noun, plural chil·dren.
Origin of child
Examples from the Web for childless
Contemporary Examples of childless
Nor is it true that childless people are doomed, as the pope warned, to be lonely and sad in their old age.
The fact of the matter is that what the planet probably needs now is more people picking the childless lifestyle.
The answer keeps coming back the same: Childless couples have happier marriages, on average.
Since they were childless, Anne became next in line for the crown.The Forgotten Reign of England’s Lesbian Queen
October 31, 2013
But for childless singles, the income range that qualified for help is much smaller.Are Young, Single Adults Expecting Obamacare to Cost So Much?
June 4, 2013
Historical Examples of childless
The deed of the Charity did not absolutely specify “childless widows.”The Secret Agent
I am a childless man, yet here I am as the parent of all of them.In the Valley
As it was true, they got a child, though they had been childless.
In a certain village there lived a very rich couple; but they were childless.
This she added, remembering that the woman before her was childless.Masterpieces of Mystery
noun plural children
- a boy or girl between birth and puberty
- (as modifier)child labour
Word Origin for child
Old English cild "fetus, infant, unborn or newly born person," from Proto-Germanic *kiltham (cf. Gothic kilþei "womb," inkilþo "pregnant;" Danish kuld "children of the same marriage;" Old Swedish kulder "litter;" Old English cildhama "womb," lit. "child-home"); no certain cognates outside Germanic. "App[arently] originally always used in relation to the mother as the 'fruit of the womb'" [Buck]. Also in late Old English, "a youth of gentle birth" (archaic, usually written childe). In 16c.-17c. especially "girl child."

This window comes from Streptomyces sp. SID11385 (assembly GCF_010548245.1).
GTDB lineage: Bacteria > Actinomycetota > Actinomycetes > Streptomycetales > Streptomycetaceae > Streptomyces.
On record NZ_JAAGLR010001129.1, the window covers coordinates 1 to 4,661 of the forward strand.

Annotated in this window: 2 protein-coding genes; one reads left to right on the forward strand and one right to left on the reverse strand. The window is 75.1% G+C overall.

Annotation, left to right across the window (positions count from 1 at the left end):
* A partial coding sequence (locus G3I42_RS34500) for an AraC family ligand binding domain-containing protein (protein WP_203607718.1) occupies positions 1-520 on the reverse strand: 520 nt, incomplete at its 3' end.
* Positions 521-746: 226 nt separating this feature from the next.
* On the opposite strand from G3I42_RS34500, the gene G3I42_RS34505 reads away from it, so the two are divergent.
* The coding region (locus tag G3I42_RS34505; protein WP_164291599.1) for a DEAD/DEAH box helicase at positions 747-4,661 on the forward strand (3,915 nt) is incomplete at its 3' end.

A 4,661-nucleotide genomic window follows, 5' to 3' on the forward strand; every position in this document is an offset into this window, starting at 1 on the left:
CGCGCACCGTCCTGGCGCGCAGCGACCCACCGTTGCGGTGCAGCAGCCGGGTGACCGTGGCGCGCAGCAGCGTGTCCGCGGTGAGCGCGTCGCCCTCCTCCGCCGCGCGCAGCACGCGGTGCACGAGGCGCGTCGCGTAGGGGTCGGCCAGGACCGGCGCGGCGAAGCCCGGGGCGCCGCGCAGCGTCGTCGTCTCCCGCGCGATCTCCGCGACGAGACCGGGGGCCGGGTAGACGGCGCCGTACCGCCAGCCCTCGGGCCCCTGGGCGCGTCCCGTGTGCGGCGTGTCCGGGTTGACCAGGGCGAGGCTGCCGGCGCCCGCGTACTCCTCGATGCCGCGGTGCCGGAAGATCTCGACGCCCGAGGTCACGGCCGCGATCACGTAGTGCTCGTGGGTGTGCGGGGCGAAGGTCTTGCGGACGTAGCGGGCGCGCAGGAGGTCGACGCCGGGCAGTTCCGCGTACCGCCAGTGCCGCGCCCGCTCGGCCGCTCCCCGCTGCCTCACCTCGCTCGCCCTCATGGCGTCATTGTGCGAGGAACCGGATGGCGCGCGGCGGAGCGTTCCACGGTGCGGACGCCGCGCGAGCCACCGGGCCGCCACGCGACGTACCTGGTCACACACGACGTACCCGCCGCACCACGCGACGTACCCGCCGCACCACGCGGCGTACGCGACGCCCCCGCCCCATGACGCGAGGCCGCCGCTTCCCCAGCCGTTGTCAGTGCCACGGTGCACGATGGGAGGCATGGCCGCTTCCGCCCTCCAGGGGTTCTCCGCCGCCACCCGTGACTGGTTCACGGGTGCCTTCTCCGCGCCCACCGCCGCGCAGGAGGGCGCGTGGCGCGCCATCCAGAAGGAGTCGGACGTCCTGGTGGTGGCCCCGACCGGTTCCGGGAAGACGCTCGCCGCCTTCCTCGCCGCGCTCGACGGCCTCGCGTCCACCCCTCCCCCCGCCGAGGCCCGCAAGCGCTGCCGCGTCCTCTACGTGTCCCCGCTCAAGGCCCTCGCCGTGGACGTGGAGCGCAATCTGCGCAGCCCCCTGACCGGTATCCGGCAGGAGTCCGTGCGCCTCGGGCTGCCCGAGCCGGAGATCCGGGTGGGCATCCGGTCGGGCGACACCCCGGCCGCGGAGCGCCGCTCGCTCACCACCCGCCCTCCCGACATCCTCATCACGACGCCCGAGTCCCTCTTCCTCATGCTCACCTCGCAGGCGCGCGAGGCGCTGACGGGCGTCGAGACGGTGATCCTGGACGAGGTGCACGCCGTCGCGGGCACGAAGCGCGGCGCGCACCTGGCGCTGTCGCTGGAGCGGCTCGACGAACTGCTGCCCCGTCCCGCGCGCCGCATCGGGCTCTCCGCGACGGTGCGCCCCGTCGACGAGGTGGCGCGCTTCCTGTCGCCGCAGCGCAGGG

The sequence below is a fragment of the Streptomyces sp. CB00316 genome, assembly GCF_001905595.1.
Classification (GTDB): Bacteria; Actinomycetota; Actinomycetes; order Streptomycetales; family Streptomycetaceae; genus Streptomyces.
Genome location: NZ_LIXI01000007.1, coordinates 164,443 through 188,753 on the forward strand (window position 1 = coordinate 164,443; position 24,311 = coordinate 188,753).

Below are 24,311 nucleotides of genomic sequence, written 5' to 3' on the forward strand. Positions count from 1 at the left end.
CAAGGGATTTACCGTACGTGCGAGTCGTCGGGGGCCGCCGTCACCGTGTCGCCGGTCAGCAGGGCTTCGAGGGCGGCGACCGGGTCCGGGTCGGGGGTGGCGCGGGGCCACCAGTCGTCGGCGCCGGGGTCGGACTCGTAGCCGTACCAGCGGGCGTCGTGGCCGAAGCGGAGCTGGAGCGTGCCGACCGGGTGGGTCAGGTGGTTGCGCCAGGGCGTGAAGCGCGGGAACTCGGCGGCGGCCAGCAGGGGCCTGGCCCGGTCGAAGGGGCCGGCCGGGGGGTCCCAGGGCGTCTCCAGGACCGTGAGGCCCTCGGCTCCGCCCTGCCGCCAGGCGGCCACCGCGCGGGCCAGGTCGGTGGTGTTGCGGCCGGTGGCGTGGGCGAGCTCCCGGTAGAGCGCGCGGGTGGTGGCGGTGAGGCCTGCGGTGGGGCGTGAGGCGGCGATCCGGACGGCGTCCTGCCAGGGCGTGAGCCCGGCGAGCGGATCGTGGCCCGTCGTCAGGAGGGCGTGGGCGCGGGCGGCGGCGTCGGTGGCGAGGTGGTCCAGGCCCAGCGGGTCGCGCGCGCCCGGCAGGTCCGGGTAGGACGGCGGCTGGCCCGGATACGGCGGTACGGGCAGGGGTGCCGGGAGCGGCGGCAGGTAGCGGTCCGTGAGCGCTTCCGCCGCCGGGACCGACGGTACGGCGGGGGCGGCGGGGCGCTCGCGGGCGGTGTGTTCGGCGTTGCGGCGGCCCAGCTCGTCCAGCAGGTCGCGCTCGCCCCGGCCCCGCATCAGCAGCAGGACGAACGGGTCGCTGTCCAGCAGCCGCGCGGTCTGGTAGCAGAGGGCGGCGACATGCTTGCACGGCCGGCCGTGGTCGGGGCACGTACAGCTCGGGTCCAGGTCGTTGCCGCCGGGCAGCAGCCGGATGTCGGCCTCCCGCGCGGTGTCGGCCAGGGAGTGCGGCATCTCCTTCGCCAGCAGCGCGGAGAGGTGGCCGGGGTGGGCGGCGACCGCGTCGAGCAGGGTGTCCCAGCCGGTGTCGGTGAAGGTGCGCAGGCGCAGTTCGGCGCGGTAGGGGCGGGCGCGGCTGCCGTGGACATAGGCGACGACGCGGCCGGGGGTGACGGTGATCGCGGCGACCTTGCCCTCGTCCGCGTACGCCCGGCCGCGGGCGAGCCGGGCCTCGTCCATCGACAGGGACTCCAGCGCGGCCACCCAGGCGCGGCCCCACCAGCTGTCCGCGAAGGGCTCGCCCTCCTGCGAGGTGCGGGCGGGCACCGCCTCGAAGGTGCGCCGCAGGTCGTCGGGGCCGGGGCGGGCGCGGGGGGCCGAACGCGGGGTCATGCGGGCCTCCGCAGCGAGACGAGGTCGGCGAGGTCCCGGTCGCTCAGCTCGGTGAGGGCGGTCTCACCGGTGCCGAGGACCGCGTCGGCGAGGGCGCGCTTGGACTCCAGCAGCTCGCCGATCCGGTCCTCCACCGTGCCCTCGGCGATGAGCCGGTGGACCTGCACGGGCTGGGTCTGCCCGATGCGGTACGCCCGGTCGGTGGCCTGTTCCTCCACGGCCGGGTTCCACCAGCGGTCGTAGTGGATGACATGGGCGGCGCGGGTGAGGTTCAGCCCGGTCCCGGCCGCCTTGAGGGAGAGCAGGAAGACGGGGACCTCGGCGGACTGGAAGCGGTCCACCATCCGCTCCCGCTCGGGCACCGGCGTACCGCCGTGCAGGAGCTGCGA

The wider sense "young person before the onset of puberty" developed in late Old English. Phrase with child "pregnant" (late 12c.) retains the original sense. The sense extension from "infant" to "child" also is found in French enfant, Latin infans. Meaning "one's own child; offspring of parents" is from late 12c. (the Old English word was bearn; see bairn). Figurative use from late 14c. Most Indo-European languages use the same word for "a child" and "one's child," though there are exceptions (e.g. Latin liberi/pueri).
The difficulty with the plural began in Old English, where the nominative plural was at first cild, identical with the singular, then c.975 a plural form cildru (genitive cildra) arose, probably for clarity's sake, only to be re-pluraled late 12c. as children, which is thus a double plural. Middle English plural cildre survives in Lancashire dialect childer and in Childermas.
Child abuse is attested by 1963; child-molester from 1950. Child care is from 1915. Child's play, figurative of something easy, is in Chaucer (late 14c.).
In addition to the idiom beginning with child
, also see
- second childhood